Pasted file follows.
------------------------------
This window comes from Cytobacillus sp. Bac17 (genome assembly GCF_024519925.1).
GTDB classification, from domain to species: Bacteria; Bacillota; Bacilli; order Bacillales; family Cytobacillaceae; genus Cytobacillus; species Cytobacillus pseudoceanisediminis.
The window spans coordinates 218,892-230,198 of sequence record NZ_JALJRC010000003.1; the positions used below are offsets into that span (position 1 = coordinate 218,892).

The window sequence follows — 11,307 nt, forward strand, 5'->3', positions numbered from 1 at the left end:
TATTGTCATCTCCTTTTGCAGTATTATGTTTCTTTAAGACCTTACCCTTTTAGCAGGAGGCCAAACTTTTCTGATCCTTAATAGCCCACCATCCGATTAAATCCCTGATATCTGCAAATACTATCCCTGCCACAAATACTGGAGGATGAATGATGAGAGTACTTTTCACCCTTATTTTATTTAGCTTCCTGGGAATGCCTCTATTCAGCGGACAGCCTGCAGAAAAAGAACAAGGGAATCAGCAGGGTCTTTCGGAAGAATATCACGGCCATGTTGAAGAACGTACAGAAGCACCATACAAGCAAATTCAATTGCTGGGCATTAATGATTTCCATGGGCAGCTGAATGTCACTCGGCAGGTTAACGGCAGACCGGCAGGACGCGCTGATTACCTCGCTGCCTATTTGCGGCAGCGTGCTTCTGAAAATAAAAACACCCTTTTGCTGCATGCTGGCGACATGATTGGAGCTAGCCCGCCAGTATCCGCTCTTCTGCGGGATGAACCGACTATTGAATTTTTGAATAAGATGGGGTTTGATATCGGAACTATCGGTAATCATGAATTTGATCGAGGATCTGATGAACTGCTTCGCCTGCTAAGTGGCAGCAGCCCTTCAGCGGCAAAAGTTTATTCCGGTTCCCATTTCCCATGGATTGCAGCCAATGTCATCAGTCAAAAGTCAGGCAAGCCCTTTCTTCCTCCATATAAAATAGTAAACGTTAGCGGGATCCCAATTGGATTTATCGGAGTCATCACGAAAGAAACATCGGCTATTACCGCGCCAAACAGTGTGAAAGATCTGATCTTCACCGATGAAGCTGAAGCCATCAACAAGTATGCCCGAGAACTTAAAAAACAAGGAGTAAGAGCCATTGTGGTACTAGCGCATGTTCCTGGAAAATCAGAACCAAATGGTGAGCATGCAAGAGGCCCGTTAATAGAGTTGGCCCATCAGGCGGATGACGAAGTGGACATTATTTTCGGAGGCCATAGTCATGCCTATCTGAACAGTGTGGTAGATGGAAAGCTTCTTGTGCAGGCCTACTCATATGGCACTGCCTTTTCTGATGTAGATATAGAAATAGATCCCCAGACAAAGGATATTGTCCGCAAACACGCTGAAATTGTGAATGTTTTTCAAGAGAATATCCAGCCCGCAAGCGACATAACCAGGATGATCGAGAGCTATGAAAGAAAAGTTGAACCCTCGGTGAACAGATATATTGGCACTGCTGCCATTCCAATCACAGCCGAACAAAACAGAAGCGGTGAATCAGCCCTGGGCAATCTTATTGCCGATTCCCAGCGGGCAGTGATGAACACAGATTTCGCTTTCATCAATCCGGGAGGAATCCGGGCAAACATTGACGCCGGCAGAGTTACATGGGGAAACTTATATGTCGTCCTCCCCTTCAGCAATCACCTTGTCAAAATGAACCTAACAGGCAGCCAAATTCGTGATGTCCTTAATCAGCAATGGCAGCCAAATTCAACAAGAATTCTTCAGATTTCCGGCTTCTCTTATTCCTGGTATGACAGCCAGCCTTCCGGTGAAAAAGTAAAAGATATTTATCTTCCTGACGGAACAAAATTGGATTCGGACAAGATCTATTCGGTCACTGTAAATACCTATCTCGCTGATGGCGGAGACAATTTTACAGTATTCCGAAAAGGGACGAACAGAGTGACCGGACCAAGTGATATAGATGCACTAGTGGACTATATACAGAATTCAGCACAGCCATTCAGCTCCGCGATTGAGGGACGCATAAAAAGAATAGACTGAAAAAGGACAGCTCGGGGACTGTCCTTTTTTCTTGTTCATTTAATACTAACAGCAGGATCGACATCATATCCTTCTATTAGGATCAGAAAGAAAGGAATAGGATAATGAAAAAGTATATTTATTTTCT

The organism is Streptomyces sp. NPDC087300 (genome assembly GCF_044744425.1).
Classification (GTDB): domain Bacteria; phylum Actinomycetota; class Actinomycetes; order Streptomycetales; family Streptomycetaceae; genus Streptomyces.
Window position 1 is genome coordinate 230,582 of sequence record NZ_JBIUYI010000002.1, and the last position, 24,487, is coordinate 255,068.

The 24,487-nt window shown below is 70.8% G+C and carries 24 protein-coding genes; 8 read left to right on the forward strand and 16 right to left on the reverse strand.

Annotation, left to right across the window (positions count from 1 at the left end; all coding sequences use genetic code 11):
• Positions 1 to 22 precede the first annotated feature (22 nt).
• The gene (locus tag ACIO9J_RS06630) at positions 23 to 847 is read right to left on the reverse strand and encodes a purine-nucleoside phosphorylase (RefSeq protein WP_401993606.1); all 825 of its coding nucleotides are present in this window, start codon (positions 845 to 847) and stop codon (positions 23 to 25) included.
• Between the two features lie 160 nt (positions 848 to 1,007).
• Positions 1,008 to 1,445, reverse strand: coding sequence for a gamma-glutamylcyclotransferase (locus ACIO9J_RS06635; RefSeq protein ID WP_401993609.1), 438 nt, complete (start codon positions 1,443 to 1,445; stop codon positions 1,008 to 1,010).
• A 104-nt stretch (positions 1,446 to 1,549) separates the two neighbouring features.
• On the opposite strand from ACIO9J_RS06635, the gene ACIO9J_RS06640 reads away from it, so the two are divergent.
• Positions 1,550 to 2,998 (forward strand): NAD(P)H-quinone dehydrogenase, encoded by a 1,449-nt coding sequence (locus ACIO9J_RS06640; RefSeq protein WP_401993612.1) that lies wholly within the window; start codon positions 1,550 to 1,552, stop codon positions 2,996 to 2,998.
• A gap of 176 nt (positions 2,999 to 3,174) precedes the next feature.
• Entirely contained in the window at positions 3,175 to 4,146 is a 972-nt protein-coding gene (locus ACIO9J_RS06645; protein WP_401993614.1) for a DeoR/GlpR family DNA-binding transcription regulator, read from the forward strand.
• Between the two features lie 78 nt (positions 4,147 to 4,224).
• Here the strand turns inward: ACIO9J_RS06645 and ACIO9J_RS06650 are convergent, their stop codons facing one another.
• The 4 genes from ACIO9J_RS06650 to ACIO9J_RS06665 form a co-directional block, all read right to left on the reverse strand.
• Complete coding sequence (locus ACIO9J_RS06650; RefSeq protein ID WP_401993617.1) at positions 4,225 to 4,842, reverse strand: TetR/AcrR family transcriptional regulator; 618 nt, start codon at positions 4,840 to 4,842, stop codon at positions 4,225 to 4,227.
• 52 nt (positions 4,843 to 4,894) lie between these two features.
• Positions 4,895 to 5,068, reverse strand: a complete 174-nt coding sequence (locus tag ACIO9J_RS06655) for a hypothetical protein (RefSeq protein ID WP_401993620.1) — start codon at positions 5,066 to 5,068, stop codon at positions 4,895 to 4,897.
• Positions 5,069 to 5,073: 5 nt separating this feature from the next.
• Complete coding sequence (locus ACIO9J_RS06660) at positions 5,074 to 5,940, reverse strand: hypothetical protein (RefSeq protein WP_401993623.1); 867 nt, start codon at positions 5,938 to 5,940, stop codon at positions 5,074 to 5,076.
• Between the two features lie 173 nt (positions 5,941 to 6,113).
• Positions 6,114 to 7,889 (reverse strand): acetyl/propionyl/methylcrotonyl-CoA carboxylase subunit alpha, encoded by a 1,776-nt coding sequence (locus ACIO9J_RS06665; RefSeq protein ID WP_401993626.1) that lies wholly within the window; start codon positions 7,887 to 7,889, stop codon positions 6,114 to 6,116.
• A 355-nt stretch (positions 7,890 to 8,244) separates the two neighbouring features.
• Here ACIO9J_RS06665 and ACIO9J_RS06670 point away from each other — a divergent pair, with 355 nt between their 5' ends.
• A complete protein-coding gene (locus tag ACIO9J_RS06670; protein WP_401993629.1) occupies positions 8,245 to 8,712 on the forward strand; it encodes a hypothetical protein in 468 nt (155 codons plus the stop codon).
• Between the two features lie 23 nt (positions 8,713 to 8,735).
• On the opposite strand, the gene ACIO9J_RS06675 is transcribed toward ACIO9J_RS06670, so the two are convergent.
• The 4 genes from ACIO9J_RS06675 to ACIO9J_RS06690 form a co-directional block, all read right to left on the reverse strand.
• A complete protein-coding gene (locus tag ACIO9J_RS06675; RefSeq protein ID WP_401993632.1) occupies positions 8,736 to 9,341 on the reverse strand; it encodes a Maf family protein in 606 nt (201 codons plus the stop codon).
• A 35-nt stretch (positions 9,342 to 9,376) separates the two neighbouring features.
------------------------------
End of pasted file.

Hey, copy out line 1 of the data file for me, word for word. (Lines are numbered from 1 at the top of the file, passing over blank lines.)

This window comes from Cytobacillus sp. Bac17 (genome assembly GCF_024519925.1).